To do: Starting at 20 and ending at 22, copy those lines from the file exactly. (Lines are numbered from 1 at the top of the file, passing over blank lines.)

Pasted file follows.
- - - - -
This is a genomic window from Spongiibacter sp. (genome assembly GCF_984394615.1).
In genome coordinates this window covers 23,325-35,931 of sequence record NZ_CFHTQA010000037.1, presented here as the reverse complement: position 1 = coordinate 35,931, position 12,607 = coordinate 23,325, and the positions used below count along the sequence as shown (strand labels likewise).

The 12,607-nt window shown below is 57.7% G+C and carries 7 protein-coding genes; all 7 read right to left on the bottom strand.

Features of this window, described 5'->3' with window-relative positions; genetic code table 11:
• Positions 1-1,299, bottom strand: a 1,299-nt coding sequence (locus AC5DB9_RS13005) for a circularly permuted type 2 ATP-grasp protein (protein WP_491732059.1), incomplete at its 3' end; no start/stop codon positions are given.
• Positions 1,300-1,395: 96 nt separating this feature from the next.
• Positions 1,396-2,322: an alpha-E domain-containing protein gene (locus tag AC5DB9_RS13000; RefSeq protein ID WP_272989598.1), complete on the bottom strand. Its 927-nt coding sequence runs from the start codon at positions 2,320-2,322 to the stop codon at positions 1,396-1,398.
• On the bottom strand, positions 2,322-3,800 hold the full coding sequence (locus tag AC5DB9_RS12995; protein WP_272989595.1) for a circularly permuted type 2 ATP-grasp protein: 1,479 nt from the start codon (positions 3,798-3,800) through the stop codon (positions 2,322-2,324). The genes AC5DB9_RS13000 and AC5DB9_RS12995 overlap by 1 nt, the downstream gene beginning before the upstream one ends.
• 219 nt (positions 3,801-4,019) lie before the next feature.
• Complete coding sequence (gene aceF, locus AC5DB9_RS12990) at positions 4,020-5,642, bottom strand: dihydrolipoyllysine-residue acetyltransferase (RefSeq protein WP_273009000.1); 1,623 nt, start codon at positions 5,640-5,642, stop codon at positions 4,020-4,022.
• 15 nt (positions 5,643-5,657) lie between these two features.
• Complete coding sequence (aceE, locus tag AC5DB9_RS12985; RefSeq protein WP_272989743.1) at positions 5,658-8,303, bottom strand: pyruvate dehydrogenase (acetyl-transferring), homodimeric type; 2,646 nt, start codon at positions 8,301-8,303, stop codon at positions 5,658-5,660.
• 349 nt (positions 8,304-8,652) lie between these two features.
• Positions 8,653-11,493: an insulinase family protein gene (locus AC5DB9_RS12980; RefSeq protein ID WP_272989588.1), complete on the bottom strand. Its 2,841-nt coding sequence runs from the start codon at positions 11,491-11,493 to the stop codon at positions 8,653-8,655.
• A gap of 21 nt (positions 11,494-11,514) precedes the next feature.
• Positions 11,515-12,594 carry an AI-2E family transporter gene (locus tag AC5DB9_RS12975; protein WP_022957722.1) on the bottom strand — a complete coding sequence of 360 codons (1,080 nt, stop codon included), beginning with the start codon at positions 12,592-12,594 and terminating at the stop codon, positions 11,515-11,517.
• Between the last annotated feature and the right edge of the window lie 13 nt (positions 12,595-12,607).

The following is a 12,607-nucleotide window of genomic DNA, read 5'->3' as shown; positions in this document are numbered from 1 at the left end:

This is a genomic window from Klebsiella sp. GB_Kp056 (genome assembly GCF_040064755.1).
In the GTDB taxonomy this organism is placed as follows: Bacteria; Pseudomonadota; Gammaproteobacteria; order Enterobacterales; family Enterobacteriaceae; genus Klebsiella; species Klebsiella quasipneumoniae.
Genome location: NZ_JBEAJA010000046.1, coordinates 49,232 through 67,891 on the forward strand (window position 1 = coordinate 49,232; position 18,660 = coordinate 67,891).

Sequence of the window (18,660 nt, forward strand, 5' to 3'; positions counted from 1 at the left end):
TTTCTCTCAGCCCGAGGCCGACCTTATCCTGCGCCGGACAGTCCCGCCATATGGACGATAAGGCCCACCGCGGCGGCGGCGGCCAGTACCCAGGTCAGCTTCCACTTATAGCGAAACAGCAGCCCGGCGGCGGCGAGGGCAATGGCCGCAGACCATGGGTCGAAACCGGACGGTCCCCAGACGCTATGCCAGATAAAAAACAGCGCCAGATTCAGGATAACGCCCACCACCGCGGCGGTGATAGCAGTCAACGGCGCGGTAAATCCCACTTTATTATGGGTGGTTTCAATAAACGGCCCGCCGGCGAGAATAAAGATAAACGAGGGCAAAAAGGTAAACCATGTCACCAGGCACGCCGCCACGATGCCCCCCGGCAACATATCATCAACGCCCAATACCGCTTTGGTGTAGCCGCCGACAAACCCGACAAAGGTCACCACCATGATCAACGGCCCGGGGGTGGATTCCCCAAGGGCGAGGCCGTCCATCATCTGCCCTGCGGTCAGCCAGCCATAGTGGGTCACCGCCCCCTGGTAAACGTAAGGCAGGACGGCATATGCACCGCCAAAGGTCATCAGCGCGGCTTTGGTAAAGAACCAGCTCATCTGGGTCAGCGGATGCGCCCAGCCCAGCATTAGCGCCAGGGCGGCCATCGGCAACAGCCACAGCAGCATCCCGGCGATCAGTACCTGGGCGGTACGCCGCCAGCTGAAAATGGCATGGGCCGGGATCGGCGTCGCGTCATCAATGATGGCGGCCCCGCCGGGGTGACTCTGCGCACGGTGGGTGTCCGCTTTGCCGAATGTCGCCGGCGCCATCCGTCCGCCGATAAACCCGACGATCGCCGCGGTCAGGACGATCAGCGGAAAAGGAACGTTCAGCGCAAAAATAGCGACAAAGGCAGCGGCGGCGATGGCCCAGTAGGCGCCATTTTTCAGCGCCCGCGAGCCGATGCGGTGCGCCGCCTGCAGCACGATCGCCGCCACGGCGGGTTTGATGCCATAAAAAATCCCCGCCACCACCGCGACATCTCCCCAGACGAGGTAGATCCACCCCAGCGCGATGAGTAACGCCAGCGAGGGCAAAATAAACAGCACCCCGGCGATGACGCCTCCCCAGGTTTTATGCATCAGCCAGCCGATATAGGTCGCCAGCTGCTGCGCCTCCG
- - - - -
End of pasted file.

In the GTDB taxonomy this organism is placed as follows: Bacteria; Pseudomonadota; Gammaproteobacteria; order Enterobacterales; family Enterobacteriaceae; genus Klebsiella; species Klebsiella quasipneumoniae.
Genome location: NZ_JBEAJA010000046.1, coordinates 49,232 through 67,891 on the forward strand (window position 1 = coordinate 49,232; position 18,660 = coordinate 67,891).

Sequence of the window (18,660 nt, forward strand, 5' to 3'; positions counted from 1 at the left end):